Tsvangirai promises to protect Mugabe once in power

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Zimbabwean opposition Movement for Democratic Change (MDC), which claims it won last month’s controversial presidential election, will not hurt President Robert Mugabe, when it comes to power.

“What shall we do to Mugabe? Nothing!” declared Morgan Tsvangirai, the MDC leader, who says he won the election with more than 50 per cent of the vote in the 29 March poll.

“Mugabe is an important figure in the history of Zimbabwe and Africa and we are aware of that so we intend to maintain that reputation of his heroism,” Tsvangirai told a press conference in Accra on Tuesday.

“Mugabe is a liberation hero on our continent and he must be convinced to respect the wishes and democratic rights of the people of Zimbabwe and make a graceful exit,” he added.

Tsvangirai, who was in Accra to put the case of the MDC to world leaders and international community at the 12th UNCTAD meeting in Accra, said they were adopting a diplomatic approach to the problem.

While in Accra, he met the UN Secretary-General Ban Ki-Moon and President John Kuffuor.

He dismissed suggestions that he has stayed out of Zimbabwe longer than usual be cause he was afraid to return home, saying it was part of his and MDC’s strategy for him to do more diplomatic consultations to ensure widespread international involvement in the Zimbabwean crisis.

“Nobody can stop me from going to Zimbabwe; when I am ready I will return home and safely too,” Tsvangirai said.

He said South African President Thabo Mbeki was “not an honest mediator” in the Zimbabwean electoral crisis adding that the MDC was disturbed by the role he was playing in “undermining the victory” of the people of Zimbabwe in the election.

“We are disturbed by his comments regarding the crisis in our country as well as his disinformation campaign during the recent Southern Africa Development Community (SADC) meeting in Mauritius and during the just-ended United Nations Security Council meeting in New York.”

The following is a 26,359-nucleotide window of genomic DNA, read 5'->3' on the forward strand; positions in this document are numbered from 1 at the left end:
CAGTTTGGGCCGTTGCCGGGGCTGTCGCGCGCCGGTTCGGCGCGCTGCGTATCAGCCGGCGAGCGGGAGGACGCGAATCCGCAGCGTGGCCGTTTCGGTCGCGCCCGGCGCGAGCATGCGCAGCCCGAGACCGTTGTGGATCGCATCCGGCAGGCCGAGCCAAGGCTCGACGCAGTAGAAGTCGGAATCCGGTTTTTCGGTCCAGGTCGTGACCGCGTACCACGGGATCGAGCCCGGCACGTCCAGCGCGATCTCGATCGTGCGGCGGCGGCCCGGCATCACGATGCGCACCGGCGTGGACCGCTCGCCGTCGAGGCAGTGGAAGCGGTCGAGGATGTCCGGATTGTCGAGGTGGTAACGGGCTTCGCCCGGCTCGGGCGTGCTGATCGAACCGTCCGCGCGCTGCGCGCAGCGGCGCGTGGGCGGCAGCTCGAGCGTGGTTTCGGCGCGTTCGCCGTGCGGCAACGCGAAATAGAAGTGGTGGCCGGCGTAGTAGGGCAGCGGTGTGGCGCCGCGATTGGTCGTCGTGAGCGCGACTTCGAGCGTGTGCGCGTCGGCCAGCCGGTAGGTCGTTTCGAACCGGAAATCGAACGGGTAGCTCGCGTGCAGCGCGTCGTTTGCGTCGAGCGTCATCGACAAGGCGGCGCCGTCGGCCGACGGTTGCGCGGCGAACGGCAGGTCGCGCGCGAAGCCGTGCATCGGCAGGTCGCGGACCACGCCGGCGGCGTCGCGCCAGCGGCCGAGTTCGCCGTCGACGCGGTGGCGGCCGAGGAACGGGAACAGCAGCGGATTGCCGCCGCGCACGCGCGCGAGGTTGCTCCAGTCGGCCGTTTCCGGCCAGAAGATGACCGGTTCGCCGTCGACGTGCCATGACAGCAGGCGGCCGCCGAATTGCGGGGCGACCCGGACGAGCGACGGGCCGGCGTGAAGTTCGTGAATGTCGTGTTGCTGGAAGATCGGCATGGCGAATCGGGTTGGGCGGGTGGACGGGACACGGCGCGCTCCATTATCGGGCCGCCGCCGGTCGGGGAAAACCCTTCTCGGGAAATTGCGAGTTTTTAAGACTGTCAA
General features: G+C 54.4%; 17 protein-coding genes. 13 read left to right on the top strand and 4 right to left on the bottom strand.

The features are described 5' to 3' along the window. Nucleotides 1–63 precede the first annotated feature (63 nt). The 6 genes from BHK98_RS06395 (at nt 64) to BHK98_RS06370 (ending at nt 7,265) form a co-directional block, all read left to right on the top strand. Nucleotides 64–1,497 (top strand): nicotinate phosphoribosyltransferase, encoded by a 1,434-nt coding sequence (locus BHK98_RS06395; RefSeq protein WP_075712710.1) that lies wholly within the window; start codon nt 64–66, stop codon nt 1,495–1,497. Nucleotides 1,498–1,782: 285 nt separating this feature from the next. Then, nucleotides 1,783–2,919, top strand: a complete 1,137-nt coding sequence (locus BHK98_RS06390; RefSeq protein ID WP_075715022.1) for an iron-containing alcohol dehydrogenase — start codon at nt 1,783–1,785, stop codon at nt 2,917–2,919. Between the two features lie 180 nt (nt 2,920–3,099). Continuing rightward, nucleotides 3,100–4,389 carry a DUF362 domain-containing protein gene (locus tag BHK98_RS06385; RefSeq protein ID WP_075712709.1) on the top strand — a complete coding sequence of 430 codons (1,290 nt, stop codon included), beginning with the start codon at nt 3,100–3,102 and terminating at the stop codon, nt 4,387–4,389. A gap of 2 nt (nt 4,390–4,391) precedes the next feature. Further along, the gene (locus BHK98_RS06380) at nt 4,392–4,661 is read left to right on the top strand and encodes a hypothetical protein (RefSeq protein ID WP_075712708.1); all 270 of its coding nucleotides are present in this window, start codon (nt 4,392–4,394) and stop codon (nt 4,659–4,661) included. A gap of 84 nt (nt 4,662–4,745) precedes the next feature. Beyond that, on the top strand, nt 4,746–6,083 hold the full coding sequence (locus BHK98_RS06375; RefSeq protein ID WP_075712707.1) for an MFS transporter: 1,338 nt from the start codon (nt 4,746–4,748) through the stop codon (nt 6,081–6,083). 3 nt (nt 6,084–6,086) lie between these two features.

President Mbeki was reported to have said there was no crisis in Zimbabwe.

Tsvangirai said contrary to President Mbeki’s assertion of the situation in Zimbabwe, 10 people had so far been killed, 500 injured and hospitalized and thousands displaced from their homes.

He therefore called on President Mbeki to be bold and take the historic opportunity of the Zimbabwean crisis to side with the people and not with any political party.

Tsvangirai reiterated that the “MDC will not participate in a stage-managed run-off simply because Robert Mugabe does not want to accept that we won the elections decisively”.

He repeated that by law the electoral results should have been declared and verified by all stakeholders before a run-off could be declared.

“In any case figures we compiled show that we won the presidential election decisively by 50.3 per cent and that is more than the 50 per cent plus one votes required by the constitution for a winner to be declared.”

Tsvangirai accused Mr. Mugabe, who has ruled the southern African country since independence 28 years ago, of overseeing a carefully orchestrated military plan that had altered the electoral environment and created an environment of fear and intimidation with people being killed.

“We are calling on every village and every city, every ethnic community, every man and woman, every head state in Africa to stand in defence of the people of Zimbabwe.”

Tsvangirai said the reputation of Africa may suffer seriously if President Mugabe was allowed to undermine the results of a democratic election by refusing to transfer power knowing he had lost the popular support of the people of Zimbabwe. Panapress.

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